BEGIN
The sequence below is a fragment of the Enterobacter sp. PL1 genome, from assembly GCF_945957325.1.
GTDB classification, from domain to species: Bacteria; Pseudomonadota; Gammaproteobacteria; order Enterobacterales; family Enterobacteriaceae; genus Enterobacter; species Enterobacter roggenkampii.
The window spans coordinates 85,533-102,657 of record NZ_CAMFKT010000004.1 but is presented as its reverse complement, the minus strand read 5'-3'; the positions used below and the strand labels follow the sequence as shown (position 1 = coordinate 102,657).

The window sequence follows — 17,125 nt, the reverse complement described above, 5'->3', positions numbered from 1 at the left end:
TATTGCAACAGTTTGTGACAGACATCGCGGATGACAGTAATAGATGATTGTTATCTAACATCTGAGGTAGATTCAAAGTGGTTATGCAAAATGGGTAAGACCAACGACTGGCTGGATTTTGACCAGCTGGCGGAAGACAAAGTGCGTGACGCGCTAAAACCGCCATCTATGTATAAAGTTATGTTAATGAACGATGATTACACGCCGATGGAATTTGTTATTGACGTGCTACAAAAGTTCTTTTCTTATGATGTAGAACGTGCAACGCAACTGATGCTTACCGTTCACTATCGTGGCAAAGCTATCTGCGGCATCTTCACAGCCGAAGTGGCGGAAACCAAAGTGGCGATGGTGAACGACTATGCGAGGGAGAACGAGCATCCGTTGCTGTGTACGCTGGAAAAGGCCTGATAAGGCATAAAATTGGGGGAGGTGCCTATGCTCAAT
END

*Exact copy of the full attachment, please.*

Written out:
The sequence below is a fragment of the Enterobacter sp. PL1 genome, from assembly GCF_945957325.1.
GTDB classification, from domain to species: Bacteria; Pseudomonadota; Gammaproteobacteria; order Enterobacterales; family Enterobacteriaceae; genus Enterobacter; species Enterobacter roggenkampii.
The window spans coordinates 85,533-102,657 of record NZ_CAMFKT010000004.1 but is presented as its reverse complement, the minus strand read 5'-3'; the positions used below and the strand labels follow the sequence as shown (position 1 = coordinate 102,657).

The window sequence follows — 17,125 nt, the reverse complement described above, 5'->3', positions numbered from 1 at the left end:
TATTGCAACAGTTTGTGACAGACATCGCGGATGACAGTAATAGATGATTGTTATCTAACATCTGAGGTAGATTCAAAGTGGTTATGCAAAATGGGTAAGACCAACGACTGGCTGGATTTTGACCAGCTGGCGGAAGACAAAGTGCGTGACGCGCTAAAACCGCCATCTATGTATAAAGTTATGTTAATGAACGATGATTACACGCCGATGGAATTTGTTATTGACGTGCTACAAAAGTTCTTTTCTTATGATGTAGAACGTGCAACGCAACTGATGCTTACCGTTCACTATCGTGGCAAAGCTATCTGCGGCATCTTCACAGCCGAAGTGGCGGAAACCAAAGTGGCGATGGTGAACGACTATGCGAGGGAGAACGAGCATCCGTTGCTGTGTACGCTGGAAAAGGCCTGATAAGGCATAAAATTGGGGGAGGTGCCTATGCTCAAT